Daily InspirationNone of us heals alone. The wounded self believes we have to go it alone, but part of the job of the loving Adult is to reach out for help when help is needed. Today, reach out and receive the help you may be needing. By Dr. Margaret Paul
How Stinkin' Thinkin' Kept Me Giving Unsolicited Advice to My Ex-Husband and OthersBy Phyllis Stein
October 24, 2010
Stinkin' Thinkin' is the seductive voice of the wounded self that keeps us doing the same thing over and over and expecting a different result.
I have always been struck by Stinkin' Thinkin,' a concept from AA. Stinkin' Thinkin' is the seductive voice of the wounded self when it gives an alcholic a reason to take another drink. I am now recognizing that I too have a Stinkin' Thinkin' voice and that it has fueled a very different addiction for me.
When we were married, my husband and I went thru endless cycles of the same thing. I would try to get him to see that we had a problem that included him, trying to get him to see what he was doing, believing I was making it possible for us to have a better relationship. Inevitably, he would get totally triggered and withdraw for days of agony and blame. I was totally addicted to doing this even though it got us nowhere. Margaret valiantly tried to get me to completely take my eyes off him, to stop trying him to get to see anything, but I was so convinced that he also had to change for our lives to work, that I was never completely successful at stopping. I think I was actually right about the need for change, in the sense that if I could have faced what was really going on between us and that I really had no control over it, I would have had to face the fact that it could never work. But using my addiction to try to get him to change kept me in it. Finally, as many of you know, he did me the favor of leaving and in the pain of all that, I experienced a rocket ship period of growth in Inner Bonding.
Fast forward almost 5 years. Even though each of us now has our own lives, we have become close and emotionally intimate friends, committed to supporting each other in our growth. Not being married or even being partners anymore did not turn out to mean that we had to lose our soul mate connection and now there is a deep sweetness between us. However, it also did not mean that we had to lose our ability to trigger the same issues and that I was not going to continue to learn from them!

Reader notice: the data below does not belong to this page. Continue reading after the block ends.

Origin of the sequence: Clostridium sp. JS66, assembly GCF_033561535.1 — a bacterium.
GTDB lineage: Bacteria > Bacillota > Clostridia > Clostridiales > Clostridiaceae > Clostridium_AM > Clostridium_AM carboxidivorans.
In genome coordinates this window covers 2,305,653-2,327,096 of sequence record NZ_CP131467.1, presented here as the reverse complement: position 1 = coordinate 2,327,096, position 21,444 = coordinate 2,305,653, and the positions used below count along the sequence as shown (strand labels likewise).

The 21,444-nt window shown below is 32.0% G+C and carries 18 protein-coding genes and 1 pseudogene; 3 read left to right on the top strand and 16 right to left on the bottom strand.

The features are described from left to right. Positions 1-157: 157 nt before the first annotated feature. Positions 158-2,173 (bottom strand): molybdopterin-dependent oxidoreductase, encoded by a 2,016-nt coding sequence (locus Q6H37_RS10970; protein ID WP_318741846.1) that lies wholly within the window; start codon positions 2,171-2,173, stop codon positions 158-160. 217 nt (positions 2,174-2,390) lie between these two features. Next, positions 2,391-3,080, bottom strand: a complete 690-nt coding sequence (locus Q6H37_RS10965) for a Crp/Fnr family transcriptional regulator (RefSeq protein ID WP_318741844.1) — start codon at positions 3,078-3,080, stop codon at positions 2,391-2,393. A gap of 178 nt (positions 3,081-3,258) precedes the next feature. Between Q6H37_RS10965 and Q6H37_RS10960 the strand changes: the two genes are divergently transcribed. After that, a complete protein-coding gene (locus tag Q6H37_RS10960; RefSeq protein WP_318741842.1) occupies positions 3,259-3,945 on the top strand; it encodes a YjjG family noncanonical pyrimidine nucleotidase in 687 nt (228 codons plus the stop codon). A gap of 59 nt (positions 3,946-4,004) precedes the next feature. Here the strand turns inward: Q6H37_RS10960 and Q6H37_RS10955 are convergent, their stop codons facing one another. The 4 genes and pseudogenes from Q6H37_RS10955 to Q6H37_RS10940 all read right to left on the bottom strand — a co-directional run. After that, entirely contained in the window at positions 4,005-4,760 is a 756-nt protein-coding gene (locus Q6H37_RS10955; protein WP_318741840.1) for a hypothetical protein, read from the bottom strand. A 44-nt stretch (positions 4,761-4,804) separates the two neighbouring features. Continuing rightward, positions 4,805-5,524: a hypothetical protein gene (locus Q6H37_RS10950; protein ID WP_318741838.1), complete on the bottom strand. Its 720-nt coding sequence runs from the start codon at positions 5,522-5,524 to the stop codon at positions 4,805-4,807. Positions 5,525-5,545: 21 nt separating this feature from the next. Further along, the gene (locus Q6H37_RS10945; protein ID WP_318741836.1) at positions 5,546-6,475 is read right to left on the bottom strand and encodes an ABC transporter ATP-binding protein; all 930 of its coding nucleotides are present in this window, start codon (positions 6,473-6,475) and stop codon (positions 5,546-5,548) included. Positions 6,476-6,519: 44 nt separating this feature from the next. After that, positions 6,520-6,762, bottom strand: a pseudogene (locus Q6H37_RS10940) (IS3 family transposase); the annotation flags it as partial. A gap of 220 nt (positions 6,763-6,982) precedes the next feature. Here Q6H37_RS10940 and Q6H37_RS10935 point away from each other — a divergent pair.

So, my addiction to giving him unsolicited advice to try to make our relationship or his life better continued, just in a more subtle way. Even though I had come light years in terms of accepting him just as he is, the addiction was still there. I was still giving to the temptation of trying to feel okay by giving him information about things I saw in him instead of tuning into my little girl's anxiety and focusing on her. And when I did this, he would again get totally triggered and again shut down for days. Recently, we went thru another round of this. I once again gave him unsolicited advice that came from my anxiety, and we were off to the races for 10 days. The good news is that I got the lesson at last.
I finally clearly saw my Stinkin' Thinkin' self in action. It is not as if I did not know, had not connected multiple times with how this addiction was a way of abandoning myself, and it is not as if I had not realized that this was not a loving way to be (always too late). But it did not keep it from ever happening again because each time, I now know, my Stinkin' Thinkin' voice would seduce me into doing it again. I had to see exactly how it happened, how it operated, to actually change my behavior. What the Stinkin' Thinkin' voice said to me each time, without fail, was: "This time it is important. It will help him if you tell him this. It is a good thing to say this." And if was if I went into a trance and that voice overrode anything else. This tune I saw that it was a trick and a lie and that I was falling for it over and over again.
The truth is that whenever I say something from my wounded self that could remotely be construed as critical when he is not in a place of wanting to know, there is chance he will be triggered, fall into his personal Hell and stay there for days. It is a gift to me that he is so sensitive to it. Whether he should take better care of his little boy, whether he should want to know, is absolutely irrelevant. Whether I can hear this kind of stuff, whether I want to know (which I do) is irrelevant. What is relevant is that when I listen to my Stinkin' Thinkin' voice, I take the chance of sending him to his inner Hell and that I have done this over and over again for years. What is relevant is that my wounded thought that saying something will be a good thing is completely off and that he is showing me that in an unmistakable way. This is not good. This is not loving. This is not who I want to be.
I saw too how this same voice had operated in many other situations where I thought I was sharing, thought I was doing something positive because I believed what it said (which is that it was) and it proved not to be true. Somehow, until now, I just did not see exactly how this happened. I always felt the shock of tripping up, but not the whole process. No wonder I have always been so struck by the Peanuts cartoons where Lucy holds the football and convinces Linus that this time she will not pull it away, but she always does. I have been Linus, endlessly tricked and endlessly falling on my butt.
It has not been that long, but so far so good. The voice has shown up but it is no longer convincing. It feels like the trick has been revealed and I don't need to fall for this version of Stinkin' Thinkin' anymore. I am in profound gratitude and awe and eagerly await the next lesson.
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